When asked about the #MeToo movement, Meghana Joshi, Assoc. AIA, could instantly draw up several negative experiences about being, as she puts it, the only woman at a table of men. “All of the site visits,” she recalls, “where the contractors would inappropriately address me as ‘the beautiful architect’ instead of learning my name, all my friends who poured out stories of being demeaned by their bosses…and above all, the constant doubt that weighs heavily on my shoulder every day. Doubt that my work and efforts would be seen on the same level as my male counterpart, doubt that this endless cycle of treating women differently than men would ever stop.”
Joshi is far from alone. “My experience centers largely around unconscious bias, which often manifests by way of insensitive comments, actions, or attitudes,” says Zena Howard, FAIA, managing director and principal of Perkins+Will. “In this male-dominated profession, women at all levels may experience various types of unwelcome behaviors.”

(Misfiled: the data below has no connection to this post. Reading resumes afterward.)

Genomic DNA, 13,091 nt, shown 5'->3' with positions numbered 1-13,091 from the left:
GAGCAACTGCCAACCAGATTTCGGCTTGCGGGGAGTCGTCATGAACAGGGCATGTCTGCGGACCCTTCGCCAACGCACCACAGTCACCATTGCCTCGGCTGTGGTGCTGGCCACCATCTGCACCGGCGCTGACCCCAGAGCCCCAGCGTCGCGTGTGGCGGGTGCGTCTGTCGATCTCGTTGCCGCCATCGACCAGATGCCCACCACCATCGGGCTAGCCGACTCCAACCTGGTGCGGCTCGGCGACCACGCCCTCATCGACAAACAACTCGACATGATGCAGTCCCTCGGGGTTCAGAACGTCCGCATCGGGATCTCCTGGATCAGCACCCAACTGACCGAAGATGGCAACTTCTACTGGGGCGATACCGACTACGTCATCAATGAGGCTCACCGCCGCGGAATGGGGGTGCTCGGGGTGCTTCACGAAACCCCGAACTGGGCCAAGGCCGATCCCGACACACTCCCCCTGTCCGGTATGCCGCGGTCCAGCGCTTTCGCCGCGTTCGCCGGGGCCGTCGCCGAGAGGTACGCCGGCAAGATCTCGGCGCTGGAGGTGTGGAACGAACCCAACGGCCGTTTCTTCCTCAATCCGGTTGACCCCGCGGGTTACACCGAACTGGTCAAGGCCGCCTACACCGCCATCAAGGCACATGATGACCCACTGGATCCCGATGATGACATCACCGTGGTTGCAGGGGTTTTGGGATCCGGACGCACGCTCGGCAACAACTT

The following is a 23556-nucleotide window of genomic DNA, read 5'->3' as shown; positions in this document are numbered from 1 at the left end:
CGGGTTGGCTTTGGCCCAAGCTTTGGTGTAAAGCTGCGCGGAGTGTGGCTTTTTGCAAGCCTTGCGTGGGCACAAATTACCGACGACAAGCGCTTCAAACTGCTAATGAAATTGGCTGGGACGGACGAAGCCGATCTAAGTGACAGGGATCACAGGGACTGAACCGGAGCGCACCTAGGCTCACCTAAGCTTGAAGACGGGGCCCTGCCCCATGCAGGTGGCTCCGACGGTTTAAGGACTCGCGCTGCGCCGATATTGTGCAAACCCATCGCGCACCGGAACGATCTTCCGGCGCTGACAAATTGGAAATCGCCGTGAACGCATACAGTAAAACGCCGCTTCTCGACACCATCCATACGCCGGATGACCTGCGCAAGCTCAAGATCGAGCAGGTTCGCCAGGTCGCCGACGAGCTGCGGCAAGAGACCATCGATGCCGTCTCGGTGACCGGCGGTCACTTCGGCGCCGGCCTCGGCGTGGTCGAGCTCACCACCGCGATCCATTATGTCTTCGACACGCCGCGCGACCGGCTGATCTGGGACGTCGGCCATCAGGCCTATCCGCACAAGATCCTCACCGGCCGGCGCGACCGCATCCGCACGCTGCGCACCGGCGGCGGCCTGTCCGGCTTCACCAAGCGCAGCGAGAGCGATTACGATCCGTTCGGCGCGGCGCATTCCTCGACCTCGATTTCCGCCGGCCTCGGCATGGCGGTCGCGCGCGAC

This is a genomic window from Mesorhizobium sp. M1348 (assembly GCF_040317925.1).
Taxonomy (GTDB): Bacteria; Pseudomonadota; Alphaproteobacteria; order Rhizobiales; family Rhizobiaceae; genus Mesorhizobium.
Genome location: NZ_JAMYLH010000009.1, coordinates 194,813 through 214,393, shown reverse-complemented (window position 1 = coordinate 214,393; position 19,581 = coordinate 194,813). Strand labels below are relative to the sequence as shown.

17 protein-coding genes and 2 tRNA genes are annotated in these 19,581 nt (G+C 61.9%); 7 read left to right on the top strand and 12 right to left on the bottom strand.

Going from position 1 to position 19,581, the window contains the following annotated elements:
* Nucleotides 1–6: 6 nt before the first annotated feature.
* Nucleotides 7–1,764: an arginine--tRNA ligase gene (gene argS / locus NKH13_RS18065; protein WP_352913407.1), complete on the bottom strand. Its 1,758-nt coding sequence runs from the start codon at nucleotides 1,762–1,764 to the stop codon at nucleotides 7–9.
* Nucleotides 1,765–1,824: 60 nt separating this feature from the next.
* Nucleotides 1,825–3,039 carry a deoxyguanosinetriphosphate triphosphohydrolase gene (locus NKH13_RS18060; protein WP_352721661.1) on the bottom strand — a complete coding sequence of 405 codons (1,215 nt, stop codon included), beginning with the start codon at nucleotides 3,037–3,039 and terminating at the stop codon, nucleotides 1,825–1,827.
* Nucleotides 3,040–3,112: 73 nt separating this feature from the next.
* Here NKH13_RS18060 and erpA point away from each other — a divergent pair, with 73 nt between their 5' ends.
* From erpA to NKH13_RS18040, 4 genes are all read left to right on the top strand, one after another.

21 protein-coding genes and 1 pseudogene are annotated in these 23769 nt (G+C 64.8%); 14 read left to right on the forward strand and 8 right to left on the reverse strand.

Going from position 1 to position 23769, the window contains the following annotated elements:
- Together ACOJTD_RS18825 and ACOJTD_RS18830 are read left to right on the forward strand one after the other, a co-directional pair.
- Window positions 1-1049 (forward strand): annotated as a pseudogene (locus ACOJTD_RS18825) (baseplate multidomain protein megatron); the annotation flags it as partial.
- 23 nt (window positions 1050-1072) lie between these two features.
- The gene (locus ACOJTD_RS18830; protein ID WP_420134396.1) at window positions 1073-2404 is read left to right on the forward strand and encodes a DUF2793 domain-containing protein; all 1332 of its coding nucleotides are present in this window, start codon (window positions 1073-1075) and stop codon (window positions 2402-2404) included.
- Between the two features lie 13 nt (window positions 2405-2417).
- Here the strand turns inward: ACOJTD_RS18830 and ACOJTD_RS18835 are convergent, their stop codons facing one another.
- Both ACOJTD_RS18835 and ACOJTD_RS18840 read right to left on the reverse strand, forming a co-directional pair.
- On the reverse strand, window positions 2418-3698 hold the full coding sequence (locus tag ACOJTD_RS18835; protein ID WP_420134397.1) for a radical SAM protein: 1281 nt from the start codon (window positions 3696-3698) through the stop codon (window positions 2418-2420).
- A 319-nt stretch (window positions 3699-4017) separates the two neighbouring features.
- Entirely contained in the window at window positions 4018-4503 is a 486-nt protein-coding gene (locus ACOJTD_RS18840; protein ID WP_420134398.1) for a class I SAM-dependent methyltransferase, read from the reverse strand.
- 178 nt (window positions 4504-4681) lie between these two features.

Join or start a Women in Architecture committee: In response to what she had experienced in the industry, Joshi started the Women in Architecture committee for AIA Orange County two years ago. “The sole purpose of the committee,” she says, “is to provide a safe space for women and minorities to work together and bring positive change, providing support and mentorship crucial to surviving in the profession. In addition to social and networking opportunities, we have taken our committee a step ahead by organizing events that showcase everyday role model women and mentors.”
AIA Orange County, for example, recently hosted Laura Oatman, AIA, an architect running in Orange County for the US House of Representatives who shared stories of her frustrations in her profession.
“Equity cannot be achieved overnight,” Joshi says. “But when we speak up together as a united voice and amplify [each other], change is inevitable. The fight for rights is beyond annual marches. It is in every project on the boards and in construction, educating the clients, consultants, and contractors to respect a woman for her talent, and look beyond the gender.”
As published on AIA National’s website: https://www.aia.org/articles/184366-meeting-the-metoo-moment?utm_source=RealMagnet&utm_medium=email&utm_term=38381504–cf6e3318-5a29-4d6e-9578-862ca10c97b8&utm_content=AIA%20Architect–AIA%20Architect%20Email%20%2D%203%2F23%2F18&utm_campaign=Meeting%20the%20%23MeToo%20moment